Since the last WFC in 2009, the world has made immense strides to improve forest monitoring via efforts like the Global Forest Resources Assessment and Global Forest Watch; increase zero-deforestation commitments; introduce national bans on illegal timber products; and build momentum for restoration initiatives globally. Despite these advances, it’s clear that we have much further to go to truly protect and restore the world’s forests. WRI’s Forests Program, which will participate in Durban, sees WFC as an opportunity to mobilize stronger action in four areas. 1. Bolster political will for restoration. For the first time ever, the WFC will have a significant focus on forest and landscape restoration—there were zero events on restoration in 2009 compared to 18 events this year. This sends a clear message that although there is no substitute for preventing degradation and deforestation in the first place, restoration is a vital component of forest management and conservation that helps ease the pressure on the world’s remaining forests. By convening experts and decision-makers, the WFC will foster the exchange of ideas and development of new partnerships—and hopefully new commitments—to scale up investments in restoration and policy reform to enable progress. 2. Improve forest legality and governance. We continue to lose forests at an alarming rate, including old growth temperate, boreal and tropical forests. Much of this loss is driven by illegal logging, which accounts for up to 90 percent of forestry activities in some key tropical production forests and 30 percent of globally traded wood. In many cases, these activities are enabled by corruption, organized crime and lack of good governance. WFC attendees will have an opportunity to learn about the available and emerging technologies that help track these activities and make law enforcement easier and cheaper. Perhaps some will even take these technologies back for use in their regions. 3. Generate new strategies for the forests and people of Africa. Last year, the African Union formally committed to accelerate agricultural growth across the continent, halve poverty and end hunger by 2025. WFC host country South Africa’s own Minister of Agriculture, Forestry and Fisheries points to the country’s forest resources as important tools for addressing poverty, inequality and unemployment. Though forests across the continent are under increasing pressure due to mining, logging, unsustainable agricultural expansion and climate change, there is plenty of potential for solutions. For one, Africa holds the greatest opportunities for restoration globally, and farmers in countries like Ethiopia, Niger and Malawi have shown that protecting and managing trees improves agricultural productivity on degraded lands. The WFC should take advantage of its presence in Durban to expose attending African leaders to these success stories, which could be scaled up to help address the issues affecting their own constituencies.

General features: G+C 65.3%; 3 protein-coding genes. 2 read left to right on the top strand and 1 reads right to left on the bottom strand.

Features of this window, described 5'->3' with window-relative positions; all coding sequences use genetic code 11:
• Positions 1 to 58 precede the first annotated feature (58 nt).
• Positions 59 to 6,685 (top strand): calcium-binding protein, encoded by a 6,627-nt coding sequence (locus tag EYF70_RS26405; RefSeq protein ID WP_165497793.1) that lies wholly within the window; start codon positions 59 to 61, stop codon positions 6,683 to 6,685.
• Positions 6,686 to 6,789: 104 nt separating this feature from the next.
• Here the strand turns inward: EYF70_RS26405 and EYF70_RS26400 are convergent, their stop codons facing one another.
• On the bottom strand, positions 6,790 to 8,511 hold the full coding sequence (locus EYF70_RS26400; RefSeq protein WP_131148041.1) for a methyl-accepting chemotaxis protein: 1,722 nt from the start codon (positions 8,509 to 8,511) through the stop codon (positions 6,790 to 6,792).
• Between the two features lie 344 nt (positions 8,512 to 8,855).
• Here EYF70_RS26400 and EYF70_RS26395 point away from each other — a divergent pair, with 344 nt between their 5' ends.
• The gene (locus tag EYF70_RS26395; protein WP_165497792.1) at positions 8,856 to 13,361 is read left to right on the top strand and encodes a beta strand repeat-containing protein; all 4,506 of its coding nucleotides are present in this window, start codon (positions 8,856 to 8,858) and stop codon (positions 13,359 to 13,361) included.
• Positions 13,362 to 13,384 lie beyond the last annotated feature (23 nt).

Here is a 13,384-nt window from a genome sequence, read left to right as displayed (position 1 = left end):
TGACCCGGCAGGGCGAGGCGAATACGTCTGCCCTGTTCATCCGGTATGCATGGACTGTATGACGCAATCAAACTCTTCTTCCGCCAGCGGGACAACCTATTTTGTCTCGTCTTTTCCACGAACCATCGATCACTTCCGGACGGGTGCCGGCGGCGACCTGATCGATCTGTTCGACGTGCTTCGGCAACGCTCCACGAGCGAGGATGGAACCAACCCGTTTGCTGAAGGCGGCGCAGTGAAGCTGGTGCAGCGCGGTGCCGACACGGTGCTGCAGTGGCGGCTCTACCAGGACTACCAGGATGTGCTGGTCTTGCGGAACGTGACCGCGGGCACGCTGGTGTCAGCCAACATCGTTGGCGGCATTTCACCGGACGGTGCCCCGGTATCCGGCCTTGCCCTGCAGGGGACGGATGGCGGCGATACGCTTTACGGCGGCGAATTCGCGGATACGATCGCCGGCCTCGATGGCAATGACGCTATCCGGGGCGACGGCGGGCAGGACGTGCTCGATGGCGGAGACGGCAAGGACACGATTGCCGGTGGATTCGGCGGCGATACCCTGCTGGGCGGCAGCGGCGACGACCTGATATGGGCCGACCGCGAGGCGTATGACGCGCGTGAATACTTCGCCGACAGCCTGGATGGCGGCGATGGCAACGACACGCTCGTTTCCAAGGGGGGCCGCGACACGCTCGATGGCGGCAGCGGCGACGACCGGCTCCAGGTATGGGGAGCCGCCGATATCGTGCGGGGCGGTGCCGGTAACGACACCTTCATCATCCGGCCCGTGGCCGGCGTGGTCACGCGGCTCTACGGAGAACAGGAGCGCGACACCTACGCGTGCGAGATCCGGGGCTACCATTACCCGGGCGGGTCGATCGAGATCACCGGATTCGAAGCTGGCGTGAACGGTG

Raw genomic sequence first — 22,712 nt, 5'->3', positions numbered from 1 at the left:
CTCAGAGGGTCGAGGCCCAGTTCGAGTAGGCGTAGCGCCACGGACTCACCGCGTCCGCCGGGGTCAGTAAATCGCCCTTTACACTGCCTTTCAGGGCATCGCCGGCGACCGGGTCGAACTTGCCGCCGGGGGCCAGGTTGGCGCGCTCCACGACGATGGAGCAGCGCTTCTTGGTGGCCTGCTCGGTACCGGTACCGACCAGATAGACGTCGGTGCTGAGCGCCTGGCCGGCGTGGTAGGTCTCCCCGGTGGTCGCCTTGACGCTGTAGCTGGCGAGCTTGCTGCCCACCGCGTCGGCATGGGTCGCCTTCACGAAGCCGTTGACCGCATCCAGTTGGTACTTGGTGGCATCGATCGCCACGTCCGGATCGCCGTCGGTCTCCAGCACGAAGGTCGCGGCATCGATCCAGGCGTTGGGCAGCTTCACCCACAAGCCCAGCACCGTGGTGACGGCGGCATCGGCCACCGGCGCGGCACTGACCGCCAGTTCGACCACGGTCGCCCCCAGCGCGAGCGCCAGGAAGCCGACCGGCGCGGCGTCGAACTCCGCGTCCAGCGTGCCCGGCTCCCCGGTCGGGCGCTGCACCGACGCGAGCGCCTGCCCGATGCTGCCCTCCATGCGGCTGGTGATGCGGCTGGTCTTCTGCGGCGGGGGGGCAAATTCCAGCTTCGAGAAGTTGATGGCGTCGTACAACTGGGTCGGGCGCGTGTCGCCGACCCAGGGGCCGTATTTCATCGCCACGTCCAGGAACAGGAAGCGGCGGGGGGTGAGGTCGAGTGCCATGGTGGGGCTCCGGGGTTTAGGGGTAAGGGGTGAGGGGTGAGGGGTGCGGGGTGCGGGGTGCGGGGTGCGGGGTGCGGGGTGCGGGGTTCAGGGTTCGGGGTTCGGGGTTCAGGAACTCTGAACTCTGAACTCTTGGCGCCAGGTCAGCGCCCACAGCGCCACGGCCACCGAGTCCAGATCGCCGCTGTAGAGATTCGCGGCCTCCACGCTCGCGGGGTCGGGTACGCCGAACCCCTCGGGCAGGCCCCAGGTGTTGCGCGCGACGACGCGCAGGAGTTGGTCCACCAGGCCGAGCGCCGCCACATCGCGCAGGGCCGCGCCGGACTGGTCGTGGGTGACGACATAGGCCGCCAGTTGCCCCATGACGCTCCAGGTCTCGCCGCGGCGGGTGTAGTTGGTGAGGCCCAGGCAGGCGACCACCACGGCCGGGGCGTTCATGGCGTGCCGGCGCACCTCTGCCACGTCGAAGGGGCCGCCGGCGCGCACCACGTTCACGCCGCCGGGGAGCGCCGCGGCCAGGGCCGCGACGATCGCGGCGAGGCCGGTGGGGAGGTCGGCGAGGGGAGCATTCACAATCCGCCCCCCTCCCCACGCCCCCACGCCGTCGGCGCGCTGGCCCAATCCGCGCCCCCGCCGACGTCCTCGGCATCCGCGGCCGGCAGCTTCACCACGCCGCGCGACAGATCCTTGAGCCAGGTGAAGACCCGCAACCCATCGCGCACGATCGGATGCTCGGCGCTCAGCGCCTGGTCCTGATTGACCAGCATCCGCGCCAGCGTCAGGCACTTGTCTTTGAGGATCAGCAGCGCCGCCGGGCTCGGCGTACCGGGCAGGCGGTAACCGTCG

4. Drive home the importance of transparency and open data. None of the above is possible if we are unable to assess the state of the world’s forests and how they’re impacted by human activity—agriculture, logging, mining, and forest-based commodity supply chains. That’s where transparency and open data come in. They allow us to quantify costs and benefits of forest use as well as our efforts to protect them to better inform decision-making. Governments and companies can improve transparency by contributing to efforts like the Forest Resources Assessment and making more detailed land use data such as concessions and plantations publicly available. They can also use these data to inform land use planning decisions and track down illegal activity to show the utility of open data to their peers. At WFC, both the 2015 Forest Resources Assessment and Global Forest Watch will showcase how transparency and open data are being used effectively by the forestry community, and hopefully convince attending stakeholders to join the movement. Ultimately, forests are not just about the trees—they are vital to protecting and improving environmental and human well-being. If successful, the 14th World Forestry Congress will elevate forests as a critical component of addressing the economic and environmental challenges of our time.